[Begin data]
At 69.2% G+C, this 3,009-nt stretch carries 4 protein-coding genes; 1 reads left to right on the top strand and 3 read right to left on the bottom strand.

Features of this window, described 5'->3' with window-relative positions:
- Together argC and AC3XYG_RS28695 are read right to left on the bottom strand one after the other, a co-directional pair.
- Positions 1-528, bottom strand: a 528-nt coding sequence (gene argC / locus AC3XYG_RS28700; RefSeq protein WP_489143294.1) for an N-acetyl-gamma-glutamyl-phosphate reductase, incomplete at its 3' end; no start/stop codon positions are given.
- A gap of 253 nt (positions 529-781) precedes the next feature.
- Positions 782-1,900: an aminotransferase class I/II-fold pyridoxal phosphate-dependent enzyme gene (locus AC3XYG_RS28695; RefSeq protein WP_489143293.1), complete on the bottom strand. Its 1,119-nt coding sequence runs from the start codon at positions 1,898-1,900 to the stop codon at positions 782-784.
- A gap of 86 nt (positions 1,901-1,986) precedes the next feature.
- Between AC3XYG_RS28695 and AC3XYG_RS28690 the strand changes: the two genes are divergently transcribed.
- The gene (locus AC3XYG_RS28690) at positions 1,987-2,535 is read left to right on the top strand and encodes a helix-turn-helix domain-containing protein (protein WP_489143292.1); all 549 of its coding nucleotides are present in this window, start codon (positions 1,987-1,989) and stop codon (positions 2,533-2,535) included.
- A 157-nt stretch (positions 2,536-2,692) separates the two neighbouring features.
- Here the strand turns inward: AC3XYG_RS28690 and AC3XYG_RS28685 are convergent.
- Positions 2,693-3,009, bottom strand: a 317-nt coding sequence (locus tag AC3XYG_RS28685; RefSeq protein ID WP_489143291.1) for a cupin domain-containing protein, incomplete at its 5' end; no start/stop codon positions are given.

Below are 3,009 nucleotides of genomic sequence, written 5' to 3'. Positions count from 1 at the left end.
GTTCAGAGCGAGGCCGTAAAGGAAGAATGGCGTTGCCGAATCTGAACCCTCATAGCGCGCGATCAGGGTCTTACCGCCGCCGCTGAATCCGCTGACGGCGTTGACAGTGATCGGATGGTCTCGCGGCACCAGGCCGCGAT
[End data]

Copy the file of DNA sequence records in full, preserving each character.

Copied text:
At 69.2% G+C, this 3,009-nt stretch carries 4 protein-coding genes; 1 reads left to right on the top strand and 3 read right to left on the bottom strand.

Features of this window, described 5'->3' with window-relative positions:
- Together argC and AC3XYG_RS28695 are read right to left on the bottom strand one after the other, a co-directional pair.
- Positions 1-528, bottom strand: a 528-nt coding sequence (gene argC / locus AC3XYG_RS28700; RefSeq protein WP_489143294.1) for an N-acetyl-gamma-glutamyl-phosphate reductase, incomplete at its 3' end; no start/stop codon positions are given.
- A gap of 253 nt (positions 529-781) precedes the next feature.
- Positions 782-1,900: an aminotransferase class I/II-fold pyridoxal phosphate-dependent enzyme gene (locus AC3XYG_RS28695; RefSeq protein WP_489143293.1), complete on the bottom strand. Its 1,119-nt coding sequence runs from the start codon at positions 1,898-1,900 to the stop codon at positions 782-784.
- A gap of 86 nt (positions 1,901-1,986) precedes the next feature.
- Between AC3XYG_RS28695 and AC3XYG_RS28690 the strand changes: the two genes are divergently transcribed.
- The gene (locus AC3XYG_RS28690) at positions 1,987-2,535 is read left to right on the top strand and encodes a helix-turn-helix domain-containing protein (protein WP_489143292.1); all 549 of its coding nucleotides are present in this window, start codon (positions 1,987-1,989) and stop codon (positions 2,533-2,535) included.
- A 157-nt stretch (positions 2,536-2,692) separates the two neighbouring features.
- Here the strand turns inward: AC3XYG_RS28690 and AC3XYG_RS28685 are convergent.
- Positions 2,693-3,009, bottom strand: a 317-nt coding sequence (locus tag AC3XYG_RS28685; RefSeq protein ID WP_489143291.1) for a cupin domain-containing protein, incomplete at its 5' end; no start/stop codon positions are given.

Below are 3,009 nucleotides of genomic sequence, written 5' to 3'. Positions count from 1 at the left end.
GTTCAGAGCGAGGCCGTAAAGGAAGAATGGCGTTGCCGAATCTGAACCCTCATAGCGCGCGATCAGGGTCTTACCGCCGCCGCTGAATCCGCTGACGGCGTTGACAGTGATCGGATGGTCTCGCGGCACCAGGCCGCGAT